The Real Impact of Dismissing Mental Health Disorders

Dear Joey De Leons of the world, it’s time to get your education about mental health on the road. Let go of the belief that’s it’s not real because you don’t see it. That’s the nature of anything that’s in your mind, it’s not tangible. Also, your words will just keep adding to the problem and prevent us from moving forward. It’s 2017. We need to keep up with the times.

Dismissing mental illnesses adds to the damaging taboo that detracts from mental health awareness. Psychologist Patricia Simon tells us that hearing such phrases continues the stigma. “It trivializes the disease and it prevents people from seeking help that they need.” This is also the same reason why a lot of people who experience depression are undiagnosed.

On top of that, the Philippines is still taking steps into addressing the problem such as the passing of the Mental Health Bill. This debunks the reasoning that only rich people are only affected by such diseases. “It’s only that way because right now, access to mental health resources is limited to those who can afford it,” says Dr. Simon.

RJ Naguit, national chairperson of the Youth for Mental Health Coalition echoes the sentiments of Dr. Simon. To hear these words on national TV and in general makes the person feel more ashamed about their condition. “It also promotes discrimination against people with mental health conditions by belittling, trivializing, and invalidating their problems.”

When a person with mental health disorders hear such language, it’s a trigger. Lia de Jesus, who has been diagnosed with depression says, “How could someone of influence say such things? Is he not aware of the many people who are fighting for this stigma to stop? Is he not aware of the Mental Health Bill? Is he not aware [how] the things he will say will affect people?” Lia adds to those who believe in these kinds of insensitive remarks that, “they are also part of a ripple effect, if they start something it will grow.”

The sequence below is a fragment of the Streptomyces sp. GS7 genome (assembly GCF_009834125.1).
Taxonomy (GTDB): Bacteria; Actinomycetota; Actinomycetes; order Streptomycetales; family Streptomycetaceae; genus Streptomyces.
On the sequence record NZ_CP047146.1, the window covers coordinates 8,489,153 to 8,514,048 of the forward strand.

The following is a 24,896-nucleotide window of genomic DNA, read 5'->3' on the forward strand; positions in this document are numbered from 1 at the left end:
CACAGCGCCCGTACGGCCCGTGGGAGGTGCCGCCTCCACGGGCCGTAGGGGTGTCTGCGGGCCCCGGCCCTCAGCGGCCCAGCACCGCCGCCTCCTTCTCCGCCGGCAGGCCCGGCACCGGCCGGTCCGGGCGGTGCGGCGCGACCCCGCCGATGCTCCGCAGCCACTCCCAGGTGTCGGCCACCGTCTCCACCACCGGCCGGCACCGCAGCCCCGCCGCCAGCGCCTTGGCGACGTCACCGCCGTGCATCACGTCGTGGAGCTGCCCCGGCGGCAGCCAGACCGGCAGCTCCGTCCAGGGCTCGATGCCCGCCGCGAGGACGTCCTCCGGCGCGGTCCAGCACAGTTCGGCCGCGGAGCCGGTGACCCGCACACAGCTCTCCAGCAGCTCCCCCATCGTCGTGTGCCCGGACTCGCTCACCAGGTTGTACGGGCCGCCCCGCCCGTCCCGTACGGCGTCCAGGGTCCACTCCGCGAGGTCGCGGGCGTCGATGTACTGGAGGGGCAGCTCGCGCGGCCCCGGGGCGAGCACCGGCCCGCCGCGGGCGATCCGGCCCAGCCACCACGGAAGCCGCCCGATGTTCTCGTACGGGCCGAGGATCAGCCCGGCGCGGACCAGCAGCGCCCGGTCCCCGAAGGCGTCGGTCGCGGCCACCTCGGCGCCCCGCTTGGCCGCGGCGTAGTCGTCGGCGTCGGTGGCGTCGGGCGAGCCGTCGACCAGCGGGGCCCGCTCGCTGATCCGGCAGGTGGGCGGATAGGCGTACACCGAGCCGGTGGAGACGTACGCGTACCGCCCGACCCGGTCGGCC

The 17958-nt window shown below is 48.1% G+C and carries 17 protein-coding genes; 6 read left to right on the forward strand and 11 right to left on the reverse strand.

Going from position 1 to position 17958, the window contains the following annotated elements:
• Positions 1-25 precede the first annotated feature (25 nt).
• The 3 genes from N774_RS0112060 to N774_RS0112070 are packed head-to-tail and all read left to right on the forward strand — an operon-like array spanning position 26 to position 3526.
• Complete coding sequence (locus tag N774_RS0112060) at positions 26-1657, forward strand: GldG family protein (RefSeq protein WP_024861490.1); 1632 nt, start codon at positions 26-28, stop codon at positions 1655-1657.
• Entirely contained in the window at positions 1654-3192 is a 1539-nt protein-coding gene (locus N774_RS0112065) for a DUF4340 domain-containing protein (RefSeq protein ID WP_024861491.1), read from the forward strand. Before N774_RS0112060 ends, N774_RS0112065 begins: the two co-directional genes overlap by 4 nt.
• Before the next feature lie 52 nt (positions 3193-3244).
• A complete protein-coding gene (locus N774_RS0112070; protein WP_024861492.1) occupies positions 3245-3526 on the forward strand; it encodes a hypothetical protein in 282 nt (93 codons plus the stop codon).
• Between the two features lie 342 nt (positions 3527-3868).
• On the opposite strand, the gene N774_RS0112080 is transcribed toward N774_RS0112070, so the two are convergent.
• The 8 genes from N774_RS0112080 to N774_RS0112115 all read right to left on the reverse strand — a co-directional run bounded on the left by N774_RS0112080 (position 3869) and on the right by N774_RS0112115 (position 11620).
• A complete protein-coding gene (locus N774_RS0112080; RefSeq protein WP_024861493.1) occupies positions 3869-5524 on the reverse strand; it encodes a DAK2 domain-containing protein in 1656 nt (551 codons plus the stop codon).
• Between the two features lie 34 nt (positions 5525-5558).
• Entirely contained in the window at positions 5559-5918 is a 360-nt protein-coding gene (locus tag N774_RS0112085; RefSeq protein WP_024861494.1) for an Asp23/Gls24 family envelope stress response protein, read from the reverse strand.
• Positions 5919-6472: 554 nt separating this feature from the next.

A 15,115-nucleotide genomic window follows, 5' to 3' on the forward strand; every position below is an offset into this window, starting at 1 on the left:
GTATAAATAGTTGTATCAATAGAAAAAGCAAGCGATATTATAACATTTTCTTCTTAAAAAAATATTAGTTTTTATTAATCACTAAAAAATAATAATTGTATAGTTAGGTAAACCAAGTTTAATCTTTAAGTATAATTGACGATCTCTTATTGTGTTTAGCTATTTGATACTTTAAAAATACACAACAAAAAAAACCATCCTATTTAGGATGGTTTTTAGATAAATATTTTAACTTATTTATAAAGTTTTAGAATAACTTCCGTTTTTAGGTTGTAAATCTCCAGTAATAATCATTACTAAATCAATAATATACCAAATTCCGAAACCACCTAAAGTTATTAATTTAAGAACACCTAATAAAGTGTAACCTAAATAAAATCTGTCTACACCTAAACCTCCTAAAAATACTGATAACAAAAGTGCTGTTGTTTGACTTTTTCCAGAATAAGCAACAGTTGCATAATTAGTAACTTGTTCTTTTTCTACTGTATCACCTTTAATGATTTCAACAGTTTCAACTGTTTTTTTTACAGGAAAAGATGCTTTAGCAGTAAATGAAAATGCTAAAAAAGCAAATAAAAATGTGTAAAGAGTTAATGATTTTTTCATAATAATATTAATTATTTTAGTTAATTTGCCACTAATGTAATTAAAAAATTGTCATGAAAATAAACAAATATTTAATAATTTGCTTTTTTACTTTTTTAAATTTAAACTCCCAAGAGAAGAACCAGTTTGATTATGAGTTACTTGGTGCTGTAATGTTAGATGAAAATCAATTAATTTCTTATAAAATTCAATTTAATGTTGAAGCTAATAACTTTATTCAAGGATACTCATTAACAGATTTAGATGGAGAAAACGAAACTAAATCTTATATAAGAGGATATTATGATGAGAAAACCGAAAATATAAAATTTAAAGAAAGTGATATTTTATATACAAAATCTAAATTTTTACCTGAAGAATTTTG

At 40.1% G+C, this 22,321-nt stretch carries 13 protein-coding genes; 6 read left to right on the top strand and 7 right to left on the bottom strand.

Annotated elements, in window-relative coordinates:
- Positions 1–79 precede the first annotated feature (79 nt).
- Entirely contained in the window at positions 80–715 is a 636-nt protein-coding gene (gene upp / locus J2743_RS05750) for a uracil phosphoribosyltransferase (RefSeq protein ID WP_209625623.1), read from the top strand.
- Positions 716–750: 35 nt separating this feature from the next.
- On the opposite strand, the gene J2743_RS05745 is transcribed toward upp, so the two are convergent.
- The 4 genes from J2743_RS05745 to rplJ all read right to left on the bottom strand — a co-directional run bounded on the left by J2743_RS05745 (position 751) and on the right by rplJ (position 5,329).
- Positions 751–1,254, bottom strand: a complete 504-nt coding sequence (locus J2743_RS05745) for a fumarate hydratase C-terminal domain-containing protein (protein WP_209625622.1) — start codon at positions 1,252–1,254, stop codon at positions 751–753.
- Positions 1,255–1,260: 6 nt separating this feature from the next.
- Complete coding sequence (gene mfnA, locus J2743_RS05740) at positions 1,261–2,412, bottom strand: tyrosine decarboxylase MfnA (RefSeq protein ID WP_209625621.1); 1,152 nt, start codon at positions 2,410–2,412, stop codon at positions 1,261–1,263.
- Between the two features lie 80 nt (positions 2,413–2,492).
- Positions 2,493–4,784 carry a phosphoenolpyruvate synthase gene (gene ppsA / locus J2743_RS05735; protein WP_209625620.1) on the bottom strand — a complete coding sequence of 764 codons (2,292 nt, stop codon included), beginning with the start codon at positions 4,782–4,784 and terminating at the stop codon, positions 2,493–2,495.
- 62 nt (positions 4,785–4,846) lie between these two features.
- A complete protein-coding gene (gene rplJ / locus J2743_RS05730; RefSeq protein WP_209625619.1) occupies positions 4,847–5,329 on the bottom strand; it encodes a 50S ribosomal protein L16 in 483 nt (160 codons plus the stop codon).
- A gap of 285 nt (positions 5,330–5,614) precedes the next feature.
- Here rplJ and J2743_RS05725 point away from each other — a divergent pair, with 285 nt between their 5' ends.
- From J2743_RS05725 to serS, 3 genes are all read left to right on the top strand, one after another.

The American Psychological Association describes depression as “more than just sadness.” It manifests through a “lack of interest and pleasure in daily activities, significant weight loss or gain, insomnia or excessive sleeping, lack of energy, inability to concentrate, feelings of worthlessness or excessive guilt and recurrent thoughts of death or suicide.”

This is why it is important that depression, along with other mental illnesses, is recognized an approached as a public health concern. When left untreated and undiagnosed, depression only worsens. It’s not correct to tell people to “just get over it” or “not think about it.” To comments that continue to insist on keep depression in the dark, Lia says, “I honestly can’t remember much about life without my illness. I guess I have lived with it for so long that it is part of my life now. I have learned to live with it. But it affects the way I interact with people [and] with myself. And to think people like Joey De Leon thinks na “gawa gawa” ko lang siya hurts because it hurts. I didn’t ask for this illness. Mental health is just like physical health.”


Art by Lara Intong 

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